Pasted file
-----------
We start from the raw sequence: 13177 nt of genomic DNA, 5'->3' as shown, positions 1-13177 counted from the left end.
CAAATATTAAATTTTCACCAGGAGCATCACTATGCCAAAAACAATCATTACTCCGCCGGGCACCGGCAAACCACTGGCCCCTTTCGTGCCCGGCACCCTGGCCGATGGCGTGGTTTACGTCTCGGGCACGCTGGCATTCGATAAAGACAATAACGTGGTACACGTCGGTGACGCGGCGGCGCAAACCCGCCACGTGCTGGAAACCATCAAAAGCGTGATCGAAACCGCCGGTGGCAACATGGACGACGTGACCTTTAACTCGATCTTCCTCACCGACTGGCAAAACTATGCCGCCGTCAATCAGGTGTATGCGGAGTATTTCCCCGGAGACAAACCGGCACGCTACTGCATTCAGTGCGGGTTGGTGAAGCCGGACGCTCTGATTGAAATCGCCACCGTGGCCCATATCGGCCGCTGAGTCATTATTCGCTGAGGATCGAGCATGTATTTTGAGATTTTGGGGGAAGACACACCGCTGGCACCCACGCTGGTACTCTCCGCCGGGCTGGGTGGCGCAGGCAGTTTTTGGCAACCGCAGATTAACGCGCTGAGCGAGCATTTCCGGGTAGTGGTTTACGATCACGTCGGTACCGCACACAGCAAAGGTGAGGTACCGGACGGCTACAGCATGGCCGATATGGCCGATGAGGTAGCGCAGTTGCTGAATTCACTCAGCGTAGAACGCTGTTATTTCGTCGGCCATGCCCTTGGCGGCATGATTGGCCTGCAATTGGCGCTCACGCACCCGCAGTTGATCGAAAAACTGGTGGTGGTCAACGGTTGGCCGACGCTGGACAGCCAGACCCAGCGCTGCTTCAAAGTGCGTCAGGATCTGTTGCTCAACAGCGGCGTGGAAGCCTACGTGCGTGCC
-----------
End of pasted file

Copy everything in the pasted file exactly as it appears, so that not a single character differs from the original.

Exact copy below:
We start from the raw sequence: 13177 nt of genomic DNA, 5'->3' as shown, positions 1-13177 counted from the left end.
CAAATATTAAATTTTCACCAGGAGCATCACTATGCCAAAAACAATCATTACTCCGCCGGGCACCGGCAAACCACTGGCCCCTTTCGTGCCCGGCACCCTGGCCGATGGCGTGGTTTACGTCTCGGGCACGCTGGCATTCGATAAAGACAATAACGTGGTACACGTCGGTGACGCGGCGGCGCAAACCCGCCACGTGCTGGAAACCATCAAAAGCGTGATCGAAACCGCCGGTGGCAACATGGACGACGTGACCTTTAACTCGATCTTCCTCACCGACTGGCAAAACTATGCCGCCGTCAATCAGGTGTATGCGGAGTATTTCCCCGGAGACAAACCGGCACGCTACTGCATTCAGTGCGGGTTGGTGAAGCCGGACGCTCTGATTGAAATCGCCACCGTGGCCCATATCGGCCGCTGAGTCATTATTCGCTGAGGATCGAGCATGTATTTTGAGATTTTGGGGGAAGACACACCGCTGGCACCCACGCTGGTACTCTCCGCCGGGCTGGGTGGCGCAGGCAGTTTTTGGCAACCGCAGATTAACGCGCTGAGCGAGCATTTCCGGGTAGTGGTTTACGATCACGTCGGTACCGCACACAGCAAAGGTGAGGTACCGGACGGCTACAGCATGGCCGATATGGCCGATGAGGTAGCGCAGTTGCTGAATTCACTCAGCGTAGAACGCTGTTATTTCGTCGGCCATGCCCTTGGCGGCATGATTGGCCTGCAATTGGCGCTCACGCACCCGCAGTTGATCGAAAAACTGGTGGTGGTCAACGGTTGGCCGACGCTGGACAGCCAGACCCAGCGCTGCTTCAAAGTGCGTCAGGATCTGTTGCTCAACAGCGGCGTGGAAGCCTACGTGCGTGCC